In strict formal terms, Led Zeppelin no more reunited at Live Aid than did Deep Purple, who had actually been scheduled to do so via satellite from Switzerland until guitarist Ritchie Blackmore experienced an eleventh-hour change of heart.

First off, Zep drummer John Bonham died in 1980, a fact that brings to mind George Harrison’s response when asked if the Beatles would be getting back together at Live Aid: “[We] can't reform—or haven't people read the papers the last five years?" (Of course, no similar notions prevented the Who from coming out of their first in a series of retirements).

Secondly, the band that performed “Rock and Roll,” “Whole Lotta Love,” and “Stairway to Heaven” at Live Aid consisted of original Zep members Robert Plant, Jimmy Page, and John Paul Jones backed on bass by session player Paul Martinez and on drums by both Phil Collins and Tony Thompson of Chic and the Power Station.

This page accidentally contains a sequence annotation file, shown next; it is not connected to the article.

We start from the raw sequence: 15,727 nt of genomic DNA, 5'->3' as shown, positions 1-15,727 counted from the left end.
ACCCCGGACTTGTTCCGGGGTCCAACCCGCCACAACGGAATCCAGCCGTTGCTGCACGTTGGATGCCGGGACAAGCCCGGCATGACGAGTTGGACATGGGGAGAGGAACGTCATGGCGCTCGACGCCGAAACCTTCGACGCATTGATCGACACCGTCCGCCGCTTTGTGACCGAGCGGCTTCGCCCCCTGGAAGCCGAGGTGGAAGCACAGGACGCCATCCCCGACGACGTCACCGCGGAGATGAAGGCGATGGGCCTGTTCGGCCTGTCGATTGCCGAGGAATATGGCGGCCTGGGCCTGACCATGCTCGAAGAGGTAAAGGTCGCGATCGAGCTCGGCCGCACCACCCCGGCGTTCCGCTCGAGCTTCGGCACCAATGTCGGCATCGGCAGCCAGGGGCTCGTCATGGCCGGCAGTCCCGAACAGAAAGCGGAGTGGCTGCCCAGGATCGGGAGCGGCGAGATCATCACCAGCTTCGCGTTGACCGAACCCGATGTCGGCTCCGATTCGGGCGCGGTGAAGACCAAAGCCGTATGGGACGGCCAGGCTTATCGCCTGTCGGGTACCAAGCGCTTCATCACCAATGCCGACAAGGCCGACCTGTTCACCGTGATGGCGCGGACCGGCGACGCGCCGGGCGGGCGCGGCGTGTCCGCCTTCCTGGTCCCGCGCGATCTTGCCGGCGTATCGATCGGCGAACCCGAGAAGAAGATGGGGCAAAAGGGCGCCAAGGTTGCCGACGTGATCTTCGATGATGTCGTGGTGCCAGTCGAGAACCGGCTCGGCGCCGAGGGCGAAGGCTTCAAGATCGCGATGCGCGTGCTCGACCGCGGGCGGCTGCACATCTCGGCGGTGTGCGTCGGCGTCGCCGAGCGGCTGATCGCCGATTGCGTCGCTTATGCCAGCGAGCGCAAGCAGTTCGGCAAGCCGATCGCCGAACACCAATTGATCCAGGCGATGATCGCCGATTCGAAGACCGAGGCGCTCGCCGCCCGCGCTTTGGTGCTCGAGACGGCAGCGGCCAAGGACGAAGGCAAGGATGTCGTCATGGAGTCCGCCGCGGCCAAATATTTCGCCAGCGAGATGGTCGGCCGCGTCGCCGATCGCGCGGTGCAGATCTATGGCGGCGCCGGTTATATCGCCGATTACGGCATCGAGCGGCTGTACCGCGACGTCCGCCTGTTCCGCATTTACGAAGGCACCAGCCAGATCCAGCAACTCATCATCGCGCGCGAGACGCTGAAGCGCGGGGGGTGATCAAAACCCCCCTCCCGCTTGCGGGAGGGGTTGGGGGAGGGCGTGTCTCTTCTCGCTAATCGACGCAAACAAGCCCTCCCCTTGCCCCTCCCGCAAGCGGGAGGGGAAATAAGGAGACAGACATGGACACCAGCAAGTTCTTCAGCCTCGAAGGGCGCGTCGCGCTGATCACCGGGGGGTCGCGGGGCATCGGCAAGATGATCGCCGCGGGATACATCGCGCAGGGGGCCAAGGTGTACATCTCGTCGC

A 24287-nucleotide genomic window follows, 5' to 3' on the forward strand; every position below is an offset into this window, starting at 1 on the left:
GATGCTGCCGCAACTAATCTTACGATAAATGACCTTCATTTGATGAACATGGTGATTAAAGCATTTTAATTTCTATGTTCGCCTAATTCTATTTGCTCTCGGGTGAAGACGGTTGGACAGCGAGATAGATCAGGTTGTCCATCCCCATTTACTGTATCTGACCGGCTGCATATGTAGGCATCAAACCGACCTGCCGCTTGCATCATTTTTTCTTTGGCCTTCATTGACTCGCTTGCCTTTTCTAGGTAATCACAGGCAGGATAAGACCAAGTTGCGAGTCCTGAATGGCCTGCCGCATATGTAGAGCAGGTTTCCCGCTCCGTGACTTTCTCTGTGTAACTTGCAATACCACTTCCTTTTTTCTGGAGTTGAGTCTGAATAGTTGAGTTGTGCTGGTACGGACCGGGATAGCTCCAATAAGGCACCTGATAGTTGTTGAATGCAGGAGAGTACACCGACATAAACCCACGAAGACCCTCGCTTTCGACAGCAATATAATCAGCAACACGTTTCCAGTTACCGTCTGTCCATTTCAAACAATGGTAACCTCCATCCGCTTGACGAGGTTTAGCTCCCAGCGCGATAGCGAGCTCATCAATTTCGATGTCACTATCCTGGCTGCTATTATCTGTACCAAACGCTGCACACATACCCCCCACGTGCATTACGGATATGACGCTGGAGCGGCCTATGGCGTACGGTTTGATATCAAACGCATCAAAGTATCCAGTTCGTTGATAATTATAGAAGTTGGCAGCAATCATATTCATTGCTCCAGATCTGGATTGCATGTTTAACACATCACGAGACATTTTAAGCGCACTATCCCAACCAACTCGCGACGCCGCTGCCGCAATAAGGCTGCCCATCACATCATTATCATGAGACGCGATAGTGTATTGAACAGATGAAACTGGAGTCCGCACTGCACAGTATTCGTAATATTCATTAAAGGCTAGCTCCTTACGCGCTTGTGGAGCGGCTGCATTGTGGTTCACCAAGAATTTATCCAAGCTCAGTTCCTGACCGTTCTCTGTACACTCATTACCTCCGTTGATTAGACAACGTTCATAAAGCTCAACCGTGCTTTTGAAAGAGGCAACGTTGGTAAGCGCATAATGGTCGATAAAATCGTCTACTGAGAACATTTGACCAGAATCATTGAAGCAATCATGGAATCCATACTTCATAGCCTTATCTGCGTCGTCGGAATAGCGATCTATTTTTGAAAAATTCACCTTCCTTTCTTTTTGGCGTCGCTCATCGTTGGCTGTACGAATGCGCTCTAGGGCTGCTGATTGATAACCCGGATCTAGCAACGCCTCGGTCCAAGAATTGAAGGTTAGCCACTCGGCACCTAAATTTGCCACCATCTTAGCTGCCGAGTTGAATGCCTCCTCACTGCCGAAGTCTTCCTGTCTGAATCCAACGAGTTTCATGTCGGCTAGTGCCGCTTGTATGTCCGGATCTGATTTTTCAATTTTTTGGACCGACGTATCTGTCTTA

Thirdly, the calamitous results do not live up to the Zeppelin name. Robert Plant, in full foofy ’80s hair-do, sounded hoarse and off-key. Jimmy Page looked and played like a mess, then blamed Phil Collins for not knowing his drum parts, griping, “We played ‘Whole Lotta Love’ and he was just there bashing away cluelessly and grinning. I thought that was really a joke!”

Defending himself, Collins fired back, “It was a disaster, really. Robert wasn’t match-fit with his voice and Jimmy was out of it, dribbling. It wasn’t my fault it was crap ... If I could have walked off, I would have.”